INSANE CLOWN POSSE BLOWING UP
I figure that now was a good time as ever to review “Big Money Rustlas” since it’s finally starting to gain some recognition from the movie industry, premiering on Showtime this week.
PHAT OR WACK?
In my opinion, business wise, this was Psychopathic first project to flop in a major way for many years. I feel like they had anticipated the movie to be more successful than it actually was. Back in 2010, it seemed like they promoted the movie for the ENTIRE year, and when “Miracles” blew up, they tried to parlay that attention into buzz for “Rustlas”. Unfortunately, when August came and went, it seemed like nobody had seen the movie.
|Of course, the X-Factor here is that movies tend to be more timeless than albums. Albums tend to have their most success a year or so removed from the release, but for some films, especially cult films, it takes a decade or longer. Will that be the case with Big Money Rustlas? I’m not sure. I do think that Rustlas will be more popular in time, but it’s hard to say if it will ever be a true “cult film”.|
Don’t get me wrong, if you’re not familiar with what Psychopathic has been up to within the last several years, you WILL be surprised at the quality of this film. This feels like a big budget film, even though it’s not. By movie standards, this film is probably lower budget than most of the movies that you’ve ever seen.
LOW BUDGET, BIG CONCEPT
The movie was made for $1.5 million, but feels like a $20 million movie. Allow me to put that into perspective… Psychopathic doesn’t do million dollar projects… ever. Their previous film, “Big Money Hustlas” was made for about $350,000. Their strategy has always been to make projects for bare bone budgets in order to reap as much profit as possible… to get as much juice as possible out of the lemons that life has given them, to coin an overly elaborate metaphor. However, their projects have always “sounded” like they were big budget, which is the case with “Rustlas.”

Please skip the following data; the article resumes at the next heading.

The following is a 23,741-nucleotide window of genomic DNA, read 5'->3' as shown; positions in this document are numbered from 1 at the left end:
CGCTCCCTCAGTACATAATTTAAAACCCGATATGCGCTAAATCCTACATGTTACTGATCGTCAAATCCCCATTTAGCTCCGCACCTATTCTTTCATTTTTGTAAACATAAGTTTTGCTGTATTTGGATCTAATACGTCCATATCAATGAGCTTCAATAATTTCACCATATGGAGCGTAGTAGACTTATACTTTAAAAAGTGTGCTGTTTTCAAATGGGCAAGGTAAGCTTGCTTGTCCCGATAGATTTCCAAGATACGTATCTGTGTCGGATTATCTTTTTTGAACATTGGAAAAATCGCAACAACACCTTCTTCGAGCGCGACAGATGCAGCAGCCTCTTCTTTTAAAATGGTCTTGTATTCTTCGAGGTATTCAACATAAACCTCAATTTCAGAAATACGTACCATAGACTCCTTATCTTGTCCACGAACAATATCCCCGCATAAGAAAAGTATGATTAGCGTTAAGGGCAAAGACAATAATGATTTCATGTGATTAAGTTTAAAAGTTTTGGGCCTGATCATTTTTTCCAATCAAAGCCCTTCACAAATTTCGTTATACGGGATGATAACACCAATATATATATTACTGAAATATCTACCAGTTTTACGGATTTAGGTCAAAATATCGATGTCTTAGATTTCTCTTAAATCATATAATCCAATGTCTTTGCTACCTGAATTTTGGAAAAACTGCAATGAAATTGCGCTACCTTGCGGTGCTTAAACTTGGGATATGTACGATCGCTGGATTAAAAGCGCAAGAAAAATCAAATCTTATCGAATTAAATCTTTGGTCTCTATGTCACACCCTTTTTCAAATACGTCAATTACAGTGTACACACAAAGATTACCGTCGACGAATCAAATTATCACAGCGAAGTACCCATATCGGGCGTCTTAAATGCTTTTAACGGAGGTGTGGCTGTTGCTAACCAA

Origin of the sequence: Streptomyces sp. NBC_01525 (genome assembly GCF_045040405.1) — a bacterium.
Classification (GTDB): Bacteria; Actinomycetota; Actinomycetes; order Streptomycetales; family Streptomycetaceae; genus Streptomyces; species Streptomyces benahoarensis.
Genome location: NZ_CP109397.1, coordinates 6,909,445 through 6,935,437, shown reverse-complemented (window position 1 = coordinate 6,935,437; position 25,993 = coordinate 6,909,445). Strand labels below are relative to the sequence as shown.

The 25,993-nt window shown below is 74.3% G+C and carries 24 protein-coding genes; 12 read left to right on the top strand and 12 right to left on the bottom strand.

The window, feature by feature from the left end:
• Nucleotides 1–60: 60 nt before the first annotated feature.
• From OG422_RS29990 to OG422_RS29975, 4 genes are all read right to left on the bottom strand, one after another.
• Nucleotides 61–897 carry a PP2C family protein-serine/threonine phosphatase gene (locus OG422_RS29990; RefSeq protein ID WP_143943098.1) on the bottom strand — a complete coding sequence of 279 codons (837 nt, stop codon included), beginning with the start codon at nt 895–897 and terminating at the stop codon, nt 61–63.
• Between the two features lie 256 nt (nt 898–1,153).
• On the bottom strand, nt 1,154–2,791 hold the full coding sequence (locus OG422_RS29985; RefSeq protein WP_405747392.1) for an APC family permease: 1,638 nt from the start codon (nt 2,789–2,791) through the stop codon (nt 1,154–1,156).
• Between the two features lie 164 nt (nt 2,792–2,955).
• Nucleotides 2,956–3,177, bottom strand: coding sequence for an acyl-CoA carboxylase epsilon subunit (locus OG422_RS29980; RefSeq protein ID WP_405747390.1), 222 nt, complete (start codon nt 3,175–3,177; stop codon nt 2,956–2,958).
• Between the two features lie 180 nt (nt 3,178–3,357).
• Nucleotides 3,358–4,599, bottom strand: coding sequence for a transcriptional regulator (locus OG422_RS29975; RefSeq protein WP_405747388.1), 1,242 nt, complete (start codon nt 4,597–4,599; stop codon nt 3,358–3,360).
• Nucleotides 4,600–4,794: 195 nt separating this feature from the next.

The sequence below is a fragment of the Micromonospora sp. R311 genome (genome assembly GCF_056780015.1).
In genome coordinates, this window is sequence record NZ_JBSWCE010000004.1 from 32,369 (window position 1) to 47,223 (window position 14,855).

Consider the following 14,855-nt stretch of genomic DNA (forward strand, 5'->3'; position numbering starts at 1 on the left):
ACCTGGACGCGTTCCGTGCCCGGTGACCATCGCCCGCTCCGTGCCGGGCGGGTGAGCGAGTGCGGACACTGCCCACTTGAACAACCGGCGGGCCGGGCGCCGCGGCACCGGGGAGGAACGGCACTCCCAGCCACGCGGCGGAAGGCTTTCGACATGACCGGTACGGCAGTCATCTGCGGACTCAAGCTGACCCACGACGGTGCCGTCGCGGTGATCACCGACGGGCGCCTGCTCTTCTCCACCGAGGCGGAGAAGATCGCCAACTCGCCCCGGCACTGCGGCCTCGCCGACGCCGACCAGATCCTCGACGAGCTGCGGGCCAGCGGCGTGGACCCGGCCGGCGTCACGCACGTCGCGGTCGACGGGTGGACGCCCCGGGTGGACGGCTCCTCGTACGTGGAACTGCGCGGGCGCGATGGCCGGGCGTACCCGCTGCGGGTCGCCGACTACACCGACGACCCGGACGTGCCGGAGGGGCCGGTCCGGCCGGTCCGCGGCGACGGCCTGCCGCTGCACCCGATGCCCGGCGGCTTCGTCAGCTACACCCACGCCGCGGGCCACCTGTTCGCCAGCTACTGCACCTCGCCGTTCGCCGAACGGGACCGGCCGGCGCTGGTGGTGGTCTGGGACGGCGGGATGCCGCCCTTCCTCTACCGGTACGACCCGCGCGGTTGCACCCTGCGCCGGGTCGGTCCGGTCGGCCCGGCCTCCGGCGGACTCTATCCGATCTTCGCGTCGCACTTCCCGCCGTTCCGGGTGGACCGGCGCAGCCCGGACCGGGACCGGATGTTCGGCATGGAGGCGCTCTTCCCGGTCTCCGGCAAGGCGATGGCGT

|At the time, “Rustlas” was the most anticipated project that Psychopathic was working on, and they certainly pulled out all of the stops when it came to promoting the film. I attended the 2010 Gathering, which was themed after the movie with a “Wicked Wild West” theme. This is how I attended the “Second Premiere”, which coincided with the DVD release. This was a special moment, as it was an impromptu screening on the day BEFORE the Gathering officially started. It was only a handful of juggalos there, and the Psychopathic crew and artists in the back. This was such an exclusive screening, that even Scottie D of Faygoluvers missed it, being cooped up in his RV hunched over a laptop screen, straining to watch it, while we watched it on the big screen at the seminar tent.|
So yeah, that experience might have given me something of a bias towards the movie. I do have fond memories of the film. However, I think I’m able to look beyond things like that and offer a fairly objective review.
STYLE AND TONE
Paul Andreson and Violent J wanted the movie to resemble a Tex Avery cartoon, and it definitely does. The movie does not take itself seriously at all, and is quite goofy. I wouldn’t go far enough to call this a “family” film, but it’s definitely not as objectionable as “Big Money Hustlas”, and it does have a lot of artistic merit, believe it or not.
For a while, “Rustlas” seems like a serious independent movie… that is until you get to witness Shaggy 2 Dope wrestle with a stuffed “little person” dummy for a solid minute of screen time. But it’s little silly touches like this that makes the movie what it is.
I recommend “Big Money Rustlas” for all juggalos, and for anyone who has even the slightest bit of an open mind toward ICP. I can also recommend the movie for people who enjoy silly comedies that don’t take themselves seriously. If you spend a lot of your time on IMDB, debating with people about what “good cinema” is, you’ll probably hate this movie, though.